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The Flyers’ balanced forward depth abandoned them in the playoffs

At no point did the Flyers really have the entire lineup working at anything close to its normal capabilities.

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New York Islanders v Philadelphia Flyers - Game Seven Photo by Elsa/Getty Images

Even in winning seven games across two playoff series before bowing out to the New York Islanders last Saturday, things never quite felt right for the Flyers in this postseason. They were chasing the play far more often than the “top seed” should have been (and even if you figure that they were probably only the third- or fourth-best team in the East during the regular season, they still had significant edges on paper over the two teams they faced), they were relying on Carter Hart quite a bit, and rarely did it feel like they were clicking at the rate they were around January when the team started to reach another level.

One of the Flyers’ calling cards this season was their depth. There were rarely any true weak spots in the lineup, and if a line was having a bad night, another one was probably there to pick it up. But when the team came back from the pause, headed up to Toronto, and began the playoffs against Montreal, there were far too many bad nights, and not nearly enough guys around to pick it up when those bad outings happened.

To look at this, let’s take a game-by-game look at the Flyers’ top-6 and their bottom-6 at 5-on-5, looking at how much they played, how their underlying performance looked (in terms of Expected Goals, or xG, differential), and whether they outscored or were outscored by the opposition. (We’ll define “top-6” minutes as any ice time where either Sean Couturier or Kevin Hayes was on the ice, and “bottom-6” minutes as any time where neither of them was.)

(Some more notes on the above chart, which you can enlarge by clicking on it: The size of each box corresponds to the amount of ice time to each group — this is why the “Bottom-6” group looks larger in Game 6 against the Islanders, due to Couturier’s absence — while the color corresponds to the group’s Expected Goals differential. Blue means the Flyers outperformed their opponent by xG during that time, red means the opposite. All numbers are at 5-on-5 and courtesy of Evolving-Hockey; no adjustments were made to this data.)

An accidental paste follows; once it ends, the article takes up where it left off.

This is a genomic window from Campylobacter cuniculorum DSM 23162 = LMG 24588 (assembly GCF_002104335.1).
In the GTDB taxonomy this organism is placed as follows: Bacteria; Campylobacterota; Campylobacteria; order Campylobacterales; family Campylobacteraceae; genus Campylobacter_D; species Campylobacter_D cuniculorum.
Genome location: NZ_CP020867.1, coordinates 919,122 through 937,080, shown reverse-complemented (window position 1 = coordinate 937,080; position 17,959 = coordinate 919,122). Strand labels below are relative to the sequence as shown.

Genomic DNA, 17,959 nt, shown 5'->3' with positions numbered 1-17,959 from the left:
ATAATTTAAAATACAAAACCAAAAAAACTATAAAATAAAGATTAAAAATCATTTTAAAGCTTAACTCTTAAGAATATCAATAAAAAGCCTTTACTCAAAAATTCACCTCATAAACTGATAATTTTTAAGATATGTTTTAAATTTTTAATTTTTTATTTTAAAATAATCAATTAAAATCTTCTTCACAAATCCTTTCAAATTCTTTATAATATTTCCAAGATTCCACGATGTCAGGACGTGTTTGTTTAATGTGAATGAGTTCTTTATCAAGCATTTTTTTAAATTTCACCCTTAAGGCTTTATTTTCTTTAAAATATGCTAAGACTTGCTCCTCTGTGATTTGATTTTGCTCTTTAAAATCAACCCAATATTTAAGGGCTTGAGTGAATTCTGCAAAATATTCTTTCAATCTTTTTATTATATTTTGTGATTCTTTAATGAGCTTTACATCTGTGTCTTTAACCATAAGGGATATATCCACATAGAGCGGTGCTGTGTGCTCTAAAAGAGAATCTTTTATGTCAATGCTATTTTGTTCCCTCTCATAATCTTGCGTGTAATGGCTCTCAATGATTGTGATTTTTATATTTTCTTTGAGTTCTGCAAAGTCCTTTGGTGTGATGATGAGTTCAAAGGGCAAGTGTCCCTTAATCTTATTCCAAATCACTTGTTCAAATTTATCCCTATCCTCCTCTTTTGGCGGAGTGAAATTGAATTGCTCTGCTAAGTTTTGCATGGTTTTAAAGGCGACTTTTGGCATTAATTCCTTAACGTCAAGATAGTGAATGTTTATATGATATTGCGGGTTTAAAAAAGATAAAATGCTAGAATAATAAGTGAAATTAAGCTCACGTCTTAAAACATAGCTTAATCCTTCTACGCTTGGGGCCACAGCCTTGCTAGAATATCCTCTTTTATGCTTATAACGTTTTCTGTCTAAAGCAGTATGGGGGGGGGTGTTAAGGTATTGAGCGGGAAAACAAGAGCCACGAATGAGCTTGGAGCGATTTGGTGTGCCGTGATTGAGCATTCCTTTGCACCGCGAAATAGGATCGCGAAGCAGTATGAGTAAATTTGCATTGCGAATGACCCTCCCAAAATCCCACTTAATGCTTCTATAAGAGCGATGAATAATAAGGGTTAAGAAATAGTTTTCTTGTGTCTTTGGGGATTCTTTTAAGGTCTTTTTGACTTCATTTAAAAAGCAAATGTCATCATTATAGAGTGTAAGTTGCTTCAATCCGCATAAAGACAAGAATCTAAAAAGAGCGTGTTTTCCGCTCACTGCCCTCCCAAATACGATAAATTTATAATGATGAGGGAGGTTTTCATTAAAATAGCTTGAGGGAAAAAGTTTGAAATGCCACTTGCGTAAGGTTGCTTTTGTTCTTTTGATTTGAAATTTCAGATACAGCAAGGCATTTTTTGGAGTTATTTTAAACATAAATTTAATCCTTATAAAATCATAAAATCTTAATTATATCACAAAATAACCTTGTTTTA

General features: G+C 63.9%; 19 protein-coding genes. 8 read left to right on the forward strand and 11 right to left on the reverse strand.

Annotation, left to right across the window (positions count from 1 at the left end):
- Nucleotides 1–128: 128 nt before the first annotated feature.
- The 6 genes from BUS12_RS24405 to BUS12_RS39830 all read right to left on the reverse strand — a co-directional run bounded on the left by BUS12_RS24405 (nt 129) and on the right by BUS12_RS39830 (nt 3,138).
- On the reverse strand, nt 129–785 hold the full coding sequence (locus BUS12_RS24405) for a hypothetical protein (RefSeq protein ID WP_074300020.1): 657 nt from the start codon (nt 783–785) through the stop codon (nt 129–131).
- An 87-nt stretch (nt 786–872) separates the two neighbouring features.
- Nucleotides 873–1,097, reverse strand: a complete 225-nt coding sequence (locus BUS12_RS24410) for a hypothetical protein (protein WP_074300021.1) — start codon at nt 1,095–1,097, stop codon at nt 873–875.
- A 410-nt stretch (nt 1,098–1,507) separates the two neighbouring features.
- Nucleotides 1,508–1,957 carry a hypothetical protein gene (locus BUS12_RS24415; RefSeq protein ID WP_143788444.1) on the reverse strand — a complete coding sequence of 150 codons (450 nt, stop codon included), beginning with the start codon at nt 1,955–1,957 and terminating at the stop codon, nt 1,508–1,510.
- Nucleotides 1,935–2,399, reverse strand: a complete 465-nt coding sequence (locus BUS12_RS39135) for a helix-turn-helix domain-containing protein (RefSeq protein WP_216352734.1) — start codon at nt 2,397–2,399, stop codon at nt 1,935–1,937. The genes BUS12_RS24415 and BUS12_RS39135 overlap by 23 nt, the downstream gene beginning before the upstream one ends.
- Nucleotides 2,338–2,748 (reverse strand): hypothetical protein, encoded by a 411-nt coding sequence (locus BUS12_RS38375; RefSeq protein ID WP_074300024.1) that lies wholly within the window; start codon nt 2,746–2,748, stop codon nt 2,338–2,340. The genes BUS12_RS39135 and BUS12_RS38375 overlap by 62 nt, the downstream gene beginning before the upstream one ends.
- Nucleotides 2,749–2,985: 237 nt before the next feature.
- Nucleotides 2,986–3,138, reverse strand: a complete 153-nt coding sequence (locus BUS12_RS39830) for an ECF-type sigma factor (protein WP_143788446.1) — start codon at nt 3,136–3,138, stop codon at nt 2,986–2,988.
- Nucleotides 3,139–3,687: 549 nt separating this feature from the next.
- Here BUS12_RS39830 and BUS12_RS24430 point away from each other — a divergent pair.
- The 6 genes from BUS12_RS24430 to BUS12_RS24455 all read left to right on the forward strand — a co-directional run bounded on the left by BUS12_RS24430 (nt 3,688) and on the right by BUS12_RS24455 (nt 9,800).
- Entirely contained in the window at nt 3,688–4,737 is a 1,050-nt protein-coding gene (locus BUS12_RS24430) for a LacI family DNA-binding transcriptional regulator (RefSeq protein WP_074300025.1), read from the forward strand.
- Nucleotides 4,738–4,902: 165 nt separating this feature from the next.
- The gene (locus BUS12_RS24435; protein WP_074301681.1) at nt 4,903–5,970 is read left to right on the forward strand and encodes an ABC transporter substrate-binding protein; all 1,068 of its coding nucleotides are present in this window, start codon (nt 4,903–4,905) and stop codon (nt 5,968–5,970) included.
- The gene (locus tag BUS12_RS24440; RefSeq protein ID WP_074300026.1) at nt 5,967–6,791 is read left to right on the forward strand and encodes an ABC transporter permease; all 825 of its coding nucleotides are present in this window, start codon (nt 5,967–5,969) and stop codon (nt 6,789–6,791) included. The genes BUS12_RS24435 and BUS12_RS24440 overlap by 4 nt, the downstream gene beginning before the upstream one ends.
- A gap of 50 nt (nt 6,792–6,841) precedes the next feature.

In not one of the Flyers’ 13 games did they get a positive play-driving performance from both the top and bottom half of their forward lineup. Every game has some red, it’s just a question of how much. And rarely was the showing from the better-performing group enough to make up for the shortcomings of the worse-performing group; in only three of their 13 games (Game 3 against Montreal, and Games 4 and 5 against the Islanders) did the Flyers come out ahead in 5-on-5 Expected Goals. And just as the top-6 started to right the ship at 5-on-5 about midway through that Isles series, the guys at the bottom of the lineup struggled to make inroads even more than they already had been.

Now, while there’s more red looking at the rows for the bottom-6 than there is in the rows looking at the top-6, the point here isn’t simply to bury those guys and tell you that Actually, The Flyers’ Best Players Were Good. For one, as BSH Radio’s Charlie O’Connor pointed out in his in-depth review of Alain Vigneault’s playoff coaching job over at The Athletic, the Flyers gave the bottom part of their lineup a decent amount of ice time in tough matchups against the other teams’ best players; it’s not surprising that their numbers are worse than the top-6 group’s given that. In addition, this is only looking at 5-on-5; no story of the Flyers’ playoff shortcomings is complete without talking about their disastrously bad power play, and those are failures that will mostly fall on the guys at the top of the lineup.

The point here is that, in a season where the Flyers’ lineup depth was possibly its biggest strength, that depth totally abandoned the team in its two playoff series. One part of the lineup was pretty much always off its game, and rarely was the other part good enough to pick them up. At no point during these playoffs was the whole lineup ever really ticking along, and the result is a team that basically never looked like it was playing “its game” at 5-on-5. Pair that with some poor special teams performance, and the end result is a team that needed its 22-year old goalie to haul it to the finish line time and time again.

What was the driving force behind this drop off? Was it a personnel selection issue? A product of less-than-optimal coaching decisions? Did certain guys just play not up to their potential, or maybe were playing over their heads in the regular season before crashing down to earth in August and September? Was this just bad luck? Was it a really weird month of hockey in a very unusual setting? Or were these just two truly bad matchups for the Flyers? Figuring out the answer there, and acting accordingly, is one of the main things the Flyers will have to do this offseason.